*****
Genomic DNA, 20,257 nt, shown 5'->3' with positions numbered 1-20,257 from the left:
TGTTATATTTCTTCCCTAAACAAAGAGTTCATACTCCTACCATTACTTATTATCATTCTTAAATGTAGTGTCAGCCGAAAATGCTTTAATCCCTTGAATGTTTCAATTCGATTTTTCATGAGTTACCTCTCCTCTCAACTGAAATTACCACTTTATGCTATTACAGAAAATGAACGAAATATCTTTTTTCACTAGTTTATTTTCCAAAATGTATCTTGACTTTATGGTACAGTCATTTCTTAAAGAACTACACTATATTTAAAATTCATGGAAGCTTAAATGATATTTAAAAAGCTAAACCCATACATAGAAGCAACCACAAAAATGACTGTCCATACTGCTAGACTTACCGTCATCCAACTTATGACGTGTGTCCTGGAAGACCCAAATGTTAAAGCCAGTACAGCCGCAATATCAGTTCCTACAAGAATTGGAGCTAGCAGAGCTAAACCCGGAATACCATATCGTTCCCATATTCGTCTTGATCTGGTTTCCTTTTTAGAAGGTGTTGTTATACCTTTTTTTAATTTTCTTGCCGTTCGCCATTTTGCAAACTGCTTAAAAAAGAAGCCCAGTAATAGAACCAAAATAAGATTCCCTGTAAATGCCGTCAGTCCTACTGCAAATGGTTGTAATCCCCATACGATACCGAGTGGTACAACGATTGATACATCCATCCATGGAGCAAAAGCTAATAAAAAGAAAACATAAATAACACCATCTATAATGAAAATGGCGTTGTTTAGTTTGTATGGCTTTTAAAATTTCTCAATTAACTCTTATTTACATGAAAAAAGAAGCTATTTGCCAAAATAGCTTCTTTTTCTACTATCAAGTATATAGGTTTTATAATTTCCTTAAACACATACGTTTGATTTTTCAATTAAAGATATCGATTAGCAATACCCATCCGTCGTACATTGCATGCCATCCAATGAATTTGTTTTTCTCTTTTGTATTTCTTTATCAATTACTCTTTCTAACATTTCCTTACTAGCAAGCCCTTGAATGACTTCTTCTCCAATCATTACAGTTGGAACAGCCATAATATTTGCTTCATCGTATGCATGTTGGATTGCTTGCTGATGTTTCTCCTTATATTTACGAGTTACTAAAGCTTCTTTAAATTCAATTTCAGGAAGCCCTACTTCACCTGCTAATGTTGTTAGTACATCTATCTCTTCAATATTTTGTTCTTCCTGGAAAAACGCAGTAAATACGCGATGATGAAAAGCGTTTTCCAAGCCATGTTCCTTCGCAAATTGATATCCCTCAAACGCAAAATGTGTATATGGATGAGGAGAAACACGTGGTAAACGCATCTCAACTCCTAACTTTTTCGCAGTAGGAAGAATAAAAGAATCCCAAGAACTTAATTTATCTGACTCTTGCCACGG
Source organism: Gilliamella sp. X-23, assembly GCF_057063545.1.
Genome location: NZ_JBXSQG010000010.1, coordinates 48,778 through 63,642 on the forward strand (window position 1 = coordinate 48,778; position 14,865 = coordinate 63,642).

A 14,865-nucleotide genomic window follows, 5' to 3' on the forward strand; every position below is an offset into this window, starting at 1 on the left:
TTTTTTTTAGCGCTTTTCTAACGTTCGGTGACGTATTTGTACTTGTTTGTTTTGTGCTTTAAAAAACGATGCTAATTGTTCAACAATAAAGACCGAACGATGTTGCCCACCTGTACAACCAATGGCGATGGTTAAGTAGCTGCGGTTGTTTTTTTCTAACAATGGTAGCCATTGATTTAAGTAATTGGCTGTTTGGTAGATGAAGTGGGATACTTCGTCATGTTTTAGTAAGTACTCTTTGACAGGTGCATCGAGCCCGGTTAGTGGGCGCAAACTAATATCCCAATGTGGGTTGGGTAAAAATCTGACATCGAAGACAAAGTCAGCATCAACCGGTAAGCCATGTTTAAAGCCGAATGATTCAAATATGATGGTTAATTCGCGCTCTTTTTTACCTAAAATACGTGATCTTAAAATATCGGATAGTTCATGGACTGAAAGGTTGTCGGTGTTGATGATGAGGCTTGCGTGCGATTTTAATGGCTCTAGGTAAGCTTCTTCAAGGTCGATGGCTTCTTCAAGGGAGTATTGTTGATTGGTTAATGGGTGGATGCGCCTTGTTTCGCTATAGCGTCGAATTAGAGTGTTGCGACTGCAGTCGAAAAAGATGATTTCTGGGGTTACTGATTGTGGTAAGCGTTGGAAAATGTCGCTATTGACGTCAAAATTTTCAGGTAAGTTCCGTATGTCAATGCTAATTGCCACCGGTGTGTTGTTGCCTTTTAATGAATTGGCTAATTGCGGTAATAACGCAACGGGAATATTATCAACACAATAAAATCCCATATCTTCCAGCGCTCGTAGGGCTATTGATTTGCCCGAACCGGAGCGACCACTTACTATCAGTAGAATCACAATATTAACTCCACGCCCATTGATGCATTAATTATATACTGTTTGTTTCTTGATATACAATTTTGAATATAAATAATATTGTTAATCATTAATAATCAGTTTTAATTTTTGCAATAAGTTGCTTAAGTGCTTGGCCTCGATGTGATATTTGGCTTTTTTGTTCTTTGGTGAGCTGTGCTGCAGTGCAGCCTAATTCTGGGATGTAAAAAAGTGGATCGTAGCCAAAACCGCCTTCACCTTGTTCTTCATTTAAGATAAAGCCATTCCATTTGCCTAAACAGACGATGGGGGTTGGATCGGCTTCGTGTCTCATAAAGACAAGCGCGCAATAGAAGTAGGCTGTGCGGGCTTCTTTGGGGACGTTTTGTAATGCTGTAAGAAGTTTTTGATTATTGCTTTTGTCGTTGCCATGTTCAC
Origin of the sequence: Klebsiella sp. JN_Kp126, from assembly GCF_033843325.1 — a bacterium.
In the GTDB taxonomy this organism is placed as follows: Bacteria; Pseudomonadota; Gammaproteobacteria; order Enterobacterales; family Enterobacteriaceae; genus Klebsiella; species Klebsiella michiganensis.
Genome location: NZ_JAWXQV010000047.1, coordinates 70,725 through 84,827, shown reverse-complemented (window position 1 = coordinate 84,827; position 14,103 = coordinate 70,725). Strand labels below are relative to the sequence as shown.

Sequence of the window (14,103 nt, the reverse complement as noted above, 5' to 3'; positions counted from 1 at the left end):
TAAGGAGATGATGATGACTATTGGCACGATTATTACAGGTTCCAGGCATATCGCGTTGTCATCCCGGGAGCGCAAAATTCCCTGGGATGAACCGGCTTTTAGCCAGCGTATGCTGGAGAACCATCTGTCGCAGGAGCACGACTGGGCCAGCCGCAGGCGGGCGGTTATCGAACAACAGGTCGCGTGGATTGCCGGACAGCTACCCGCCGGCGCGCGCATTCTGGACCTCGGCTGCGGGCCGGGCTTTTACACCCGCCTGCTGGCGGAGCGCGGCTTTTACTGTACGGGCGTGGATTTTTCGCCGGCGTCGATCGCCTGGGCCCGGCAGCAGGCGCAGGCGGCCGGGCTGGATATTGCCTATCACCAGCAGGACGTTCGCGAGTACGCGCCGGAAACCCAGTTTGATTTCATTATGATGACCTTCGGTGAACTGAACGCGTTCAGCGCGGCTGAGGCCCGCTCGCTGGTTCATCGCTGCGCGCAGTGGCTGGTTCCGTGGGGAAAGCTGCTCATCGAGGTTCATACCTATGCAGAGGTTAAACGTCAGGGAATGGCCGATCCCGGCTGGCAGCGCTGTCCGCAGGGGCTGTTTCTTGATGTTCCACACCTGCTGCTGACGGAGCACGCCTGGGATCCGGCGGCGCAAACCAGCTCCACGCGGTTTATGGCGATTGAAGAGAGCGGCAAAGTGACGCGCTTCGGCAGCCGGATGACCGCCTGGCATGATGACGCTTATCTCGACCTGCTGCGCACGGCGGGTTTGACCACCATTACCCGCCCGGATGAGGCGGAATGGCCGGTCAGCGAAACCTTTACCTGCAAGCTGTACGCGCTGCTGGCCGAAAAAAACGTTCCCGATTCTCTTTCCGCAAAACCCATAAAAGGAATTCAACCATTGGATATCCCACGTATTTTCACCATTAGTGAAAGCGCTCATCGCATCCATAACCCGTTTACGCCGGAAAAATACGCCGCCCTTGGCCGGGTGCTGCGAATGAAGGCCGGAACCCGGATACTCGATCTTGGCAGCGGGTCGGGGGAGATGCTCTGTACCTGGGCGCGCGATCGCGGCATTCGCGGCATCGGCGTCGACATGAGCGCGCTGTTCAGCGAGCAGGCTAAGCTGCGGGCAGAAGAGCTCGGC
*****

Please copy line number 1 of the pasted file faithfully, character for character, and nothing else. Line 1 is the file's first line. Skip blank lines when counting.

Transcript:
Genomic DNA, 20,257 nt, shown 5'->3' with positions numbered 1-20,257 from the left: